Luca Guadagnino Called By His Name at L.A. Italia Fest

In keeping with the few Italian last names that roll off the American tongue, Luca Guadagnino has joined the ranks of those who have successfully cracked the mystery that is the U.S. moviegoing audience by being honored at the 13th Annual L.A. Italia Film Fest. The March 2nd event was chaired by Maria Bello (who really doesn’t get enough credit as the wizened bar owner Lil Lovell in Coyote Ugly) and very literally called Guadagnino by his name to show respect for his excellence in representing Italian culture in film.

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While it isn’t usually a hard sell to convince people of Italy’s value, it is so frequently the case that Italians are underrepresented in mainstream Hollywood, both in narratives themselves and in terms of being employed pervasively. That being said, Blade Runner 2049 set decorator Alessandra Querzola was also acknowledged for her contributions to film as an Italian. To boot, OG gangsters of Italian cinema, Lina Wertmuller (the first woman, let alone Italian woman, ever to receive an Academy Award nomination for Best Director, mind you), Franco Zefferelli and Bernardo Bertolucci were celebrated as well.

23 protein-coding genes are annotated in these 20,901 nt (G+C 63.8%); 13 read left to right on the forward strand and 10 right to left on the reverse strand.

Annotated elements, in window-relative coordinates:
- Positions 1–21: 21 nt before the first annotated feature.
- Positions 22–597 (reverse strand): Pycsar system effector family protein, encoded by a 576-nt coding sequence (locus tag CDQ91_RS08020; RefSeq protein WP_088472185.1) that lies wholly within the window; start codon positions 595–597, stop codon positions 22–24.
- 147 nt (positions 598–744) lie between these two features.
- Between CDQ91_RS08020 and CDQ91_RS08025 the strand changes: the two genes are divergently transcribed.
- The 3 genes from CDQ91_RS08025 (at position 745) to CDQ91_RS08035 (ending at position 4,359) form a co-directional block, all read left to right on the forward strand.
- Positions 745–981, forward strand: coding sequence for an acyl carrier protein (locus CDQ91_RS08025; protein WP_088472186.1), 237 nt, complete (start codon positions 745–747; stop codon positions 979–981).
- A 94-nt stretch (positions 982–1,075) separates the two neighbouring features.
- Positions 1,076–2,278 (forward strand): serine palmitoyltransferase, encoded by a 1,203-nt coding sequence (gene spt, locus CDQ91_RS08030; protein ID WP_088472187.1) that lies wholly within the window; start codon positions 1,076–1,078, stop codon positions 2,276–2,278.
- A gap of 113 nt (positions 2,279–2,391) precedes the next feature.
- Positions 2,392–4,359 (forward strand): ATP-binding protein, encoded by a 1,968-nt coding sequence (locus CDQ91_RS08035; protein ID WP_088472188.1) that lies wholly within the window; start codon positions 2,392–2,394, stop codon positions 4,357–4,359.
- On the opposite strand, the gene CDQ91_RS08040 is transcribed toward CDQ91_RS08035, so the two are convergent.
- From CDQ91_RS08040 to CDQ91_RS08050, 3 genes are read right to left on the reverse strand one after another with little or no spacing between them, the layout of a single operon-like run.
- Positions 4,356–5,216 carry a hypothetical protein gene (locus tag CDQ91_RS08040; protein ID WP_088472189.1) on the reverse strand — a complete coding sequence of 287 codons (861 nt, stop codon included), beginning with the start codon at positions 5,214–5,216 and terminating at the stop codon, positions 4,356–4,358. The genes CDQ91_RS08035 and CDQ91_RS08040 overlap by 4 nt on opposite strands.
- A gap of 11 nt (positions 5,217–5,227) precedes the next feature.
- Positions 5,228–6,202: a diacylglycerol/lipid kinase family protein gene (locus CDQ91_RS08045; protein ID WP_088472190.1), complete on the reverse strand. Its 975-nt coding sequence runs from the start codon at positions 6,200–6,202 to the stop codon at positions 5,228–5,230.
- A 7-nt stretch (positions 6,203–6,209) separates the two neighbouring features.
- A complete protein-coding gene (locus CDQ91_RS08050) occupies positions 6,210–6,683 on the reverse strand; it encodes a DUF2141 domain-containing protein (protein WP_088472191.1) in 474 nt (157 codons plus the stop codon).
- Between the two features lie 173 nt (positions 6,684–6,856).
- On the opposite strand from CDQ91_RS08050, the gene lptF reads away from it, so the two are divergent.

That Guadagnino’s adaptation of André Aciman’s 2007 novel, Call Me By Your Name, is one of the heavy-hitting contenders at the Oscars this year is not only a major step for representing Italians, but also gay men in film. In fact, it feels like not since Brokeback Mountain have so many straight people been talking about a movie that doesn’t involve mass violence or talking animals. Guadagnino’s affectionate rendering of the romance between precocious seventeen-year-old bibliophile Elio Perlman (Timothée Chalamet) and visiting American mid-twenties grad student Oliver (Armie Hammer) is just the sort of rarity to make the average hetero believe that maybe love truly can transcend yin and yang gender expectations.

With the L.A. Italia Fest having occurred just two days before Call Me By Your Name and Guadagnino hit the Academy Awards, hopefully the event sets a precedent for both being awarded at this still major film event. It would be a real boon to gays and Italians alike. Though, ironically, the two classifications are often at war with one another.

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